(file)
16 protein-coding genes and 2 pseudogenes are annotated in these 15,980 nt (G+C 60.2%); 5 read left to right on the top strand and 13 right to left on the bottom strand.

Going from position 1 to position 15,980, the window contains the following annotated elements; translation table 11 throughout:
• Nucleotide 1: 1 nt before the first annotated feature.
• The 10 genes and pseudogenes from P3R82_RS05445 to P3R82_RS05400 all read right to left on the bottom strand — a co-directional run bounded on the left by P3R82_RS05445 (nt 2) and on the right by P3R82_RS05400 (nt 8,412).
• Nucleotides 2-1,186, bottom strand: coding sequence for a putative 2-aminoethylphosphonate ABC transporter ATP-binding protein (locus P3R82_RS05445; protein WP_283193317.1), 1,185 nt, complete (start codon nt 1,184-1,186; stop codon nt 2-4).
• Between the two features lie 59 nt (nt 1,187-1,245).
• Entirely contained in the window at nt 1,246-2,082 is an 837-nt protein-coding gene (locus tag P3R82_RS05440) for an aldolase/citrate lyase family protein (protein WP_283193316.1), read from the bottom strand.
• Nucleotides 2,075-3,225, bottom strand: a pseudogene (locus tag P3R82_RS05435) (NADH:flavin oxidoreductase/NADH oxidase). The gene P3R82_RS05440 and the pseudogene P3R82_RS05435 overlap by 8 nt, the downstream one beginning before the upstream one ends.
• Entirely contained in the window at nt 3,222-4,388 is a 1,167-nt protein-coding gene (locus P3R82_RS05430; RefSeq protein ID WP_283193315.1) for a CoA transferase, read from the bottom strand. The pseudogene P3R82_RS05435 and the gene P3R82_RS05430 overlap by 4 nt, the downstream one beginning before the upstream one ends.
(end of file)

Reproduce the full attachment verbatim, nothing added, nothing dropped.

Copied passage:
16 protein-coding genes and 2 pseudogenes are annotated in these 15,980 nt (G+C 60.2%); 5 read left to right on the top strand and 13 right to left on the bottom strand.

Going from position 1 to position 15,980, the window contains the following annotated elements; translation table 11 throughout:
• Nucleotide 1: 1 nt before the first annotated feature.
• The 10 genes and pseudogenes from P3R82_RS05445 to P3R82_RS05400 all read right to left on the bottom strand — a co-directional run bounded on the left by P3R82_RS05445 (nt 2) and on the right by P3R82_RS05400 (nt 8,412).
• Nucleotides 2-1,186, bottom strand: coding sequence for a putative 2-aminoethylphosphonate ABC transporter ATP-binding protein (locus P3R82_RS05445; protein WP_283193317.1), 1,185 nt, complete (start codon nt 1,184-1,186; stop codon nt 2-4).
• Between the two features lie 59 nt (nt 1,187-1,245).
• Entirely contained in the window at nt 1,246-2,082 is an 837-nt protein-coding gene (locus tag P3R82_RS05440) for an aldolase/citrate lyase family protein (protein WP_283193316.1), read from the bottom strand.
• Nucleotides 2,075-3,225, bottom strand: a pseudogene (locus tag P3R82_RS05435) (NADH:flavin oxidoreductase/NADH oxidase). The gene P3R82_RS05440 and the pseudogene P3R82_RS05435 overlap by 8 nt, the downstream one beginning before the upstream one ends.
• Entirely contained in the window at nt 3,222-4,388 is a 1,167-nt protein-coding gene (locus P3R82_RS05430; RefSeq protein ID WP_283193315.1) for a CoA transferase, read from the bottom strand. The pseudogene P3R82_RS05435 and the gene P3R82_RS05430 overlap by 4 nt, the downstream one beginning before the upstream one ends.